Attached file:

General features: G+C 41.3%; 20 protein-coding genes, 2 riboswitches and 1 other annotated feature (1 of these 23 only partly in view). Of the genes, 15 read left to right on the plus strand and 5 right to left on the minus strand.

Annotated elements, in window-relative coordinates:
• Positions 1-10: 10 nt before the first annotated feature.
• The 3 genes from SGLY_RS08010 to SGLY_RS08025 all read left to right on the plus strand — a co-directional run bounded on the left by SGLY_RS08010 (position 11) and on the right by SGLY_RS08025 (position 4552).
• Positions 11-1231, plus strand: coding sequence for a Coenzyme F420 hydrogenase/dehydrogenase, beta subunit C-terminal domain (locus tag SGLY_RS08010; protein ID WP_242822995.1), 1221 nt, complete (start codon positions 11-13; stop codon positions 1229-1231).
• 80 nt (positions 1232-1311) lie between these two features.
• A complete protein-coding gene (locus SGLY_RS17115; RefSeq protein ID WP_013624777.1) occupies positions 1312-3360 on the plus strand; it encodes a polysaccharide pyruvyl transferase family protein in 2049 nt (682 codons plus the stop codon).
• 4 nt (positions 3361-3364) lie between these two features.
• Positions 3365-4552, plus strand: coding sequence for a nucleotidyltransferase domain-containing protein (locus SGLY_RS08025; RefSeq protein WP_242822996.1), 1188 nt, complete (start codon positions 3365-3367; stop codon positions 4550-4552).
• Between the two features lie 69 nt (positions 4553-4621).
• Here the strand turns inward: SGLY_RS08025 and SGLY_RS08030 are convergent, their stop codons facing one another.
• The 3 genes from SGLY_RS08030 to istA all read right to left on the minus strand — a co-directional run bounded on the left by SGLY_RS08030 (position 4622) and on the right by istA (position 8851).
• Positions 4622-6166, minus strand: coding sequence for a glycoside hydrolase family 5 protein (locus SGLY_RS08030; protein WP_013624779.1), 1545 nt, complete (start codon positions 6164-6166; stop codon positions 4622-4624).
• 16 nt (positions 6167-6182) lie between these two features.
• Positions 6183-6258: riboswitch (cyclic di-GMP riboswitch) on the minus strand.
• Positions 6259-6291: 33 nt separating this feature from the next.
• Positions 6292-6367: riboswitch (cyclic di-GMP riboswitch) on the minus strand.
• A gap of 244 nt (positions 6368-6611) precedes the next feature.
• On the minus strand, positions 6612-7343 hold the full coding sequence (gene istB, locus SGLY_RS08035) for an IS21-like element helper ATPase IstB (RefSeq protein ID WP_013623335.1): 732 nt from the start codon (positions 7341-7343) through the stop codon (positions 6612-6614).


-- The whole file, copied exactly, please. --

General features: G+C 41.3%; 20 protein-coding genes, 2 riboswitches and 1 other annotated feature (1 of these 23 only partly in view). Of the genes, 15 read left to right on the plus strand and 5 right to left on the minus strand.

Annotated elements, in window-relative coordinates:
• Positions 1-10: 10 nt before the first annotated feature.
• The 3 genes from SGLY_RS08010 to SGLY_RS08025 all read left to right on the plus strand — a co-directional run bounded on the left by SGLY_RS08010 (position 11) and on the right by SGLY_RS08025 (position 4552).
• Positions 11-1231, plus strand: coding sequence for a Coenzyme F420 hydrogenase/dehydrogenase, beta subunit C-terminal domain (locus tag SGLY_RS08010; protein ID WP_242822995.1), 1221 nt, complete (start codon positions 11-13; stop codon positions 1229-1231).
• 80 nt (positions 1232-1311) lie between these two features.
• A complete protein-coding gene (locus SGLY_RS17115; RefSeq protein ID WP_013624777.1) occupies positions 1312-3360 on the plus strand; it encodes a polysaccharide pyruvyl transferase family protein in 2049 nt (682 codons plus the stop codon).
• 4 nt (positions 3361-3364) lie between these two features.
• Positions 3365-4552, plus strand: coding sequence for a nucleotidyltransferase domain-containing protein (locus SGLY_RS08025; RefSeq protein WP_242822996.1), 1188 nt, complete (start codon positions 3365-3367; stop codon positions 4550-4552).
• Between the two features lie 69 nt (positions 4553-4621).
• Here the strand turns inward: SGLY_RS08025 and SGLY_RS08030 are convergent, their stop codons facing one another.
• The 3 genes from SGLY_RS08030 to istA all read right to left on the minus strand — a co-directional run bounded on the left by SGLY_RS08030 (position 4622) and on the right by istA (position 8851).
• Positions 4622-6166, minus strand: coding sequence for a glycoside hydrolase family 5 protein (locus SGLY_RS08030; protein WP_013624779.1), 1545 nt, complete (start codon positions 6164-6166; stop codon positions 4622-4624).
• 16 nt (positions 6167-6182) lie between these two features.
• Positions 6183-6258: riboswitch (cyclic di-GMP riboswitch) on the minus strand.
• Positions 6259-6291: 33 nt separating this feature from the next.
• Positions 6292-6367: riboswitch (cyclic di-GMP riboswitch) on the minus strand.
• A gap of 244 nt (positions 6368-6611) precedes the next feature.
• On the minus strand, positions 6612-7343 hold the full coding sequence (gene istB, locus SGLY_RS08035) for an IS21-like element helper ATPase IstB (RefSeq protein ID WP_013623335.1): 732 nt from the start codon (positions 7341-7343) through the stop codon (positions 6612-6614).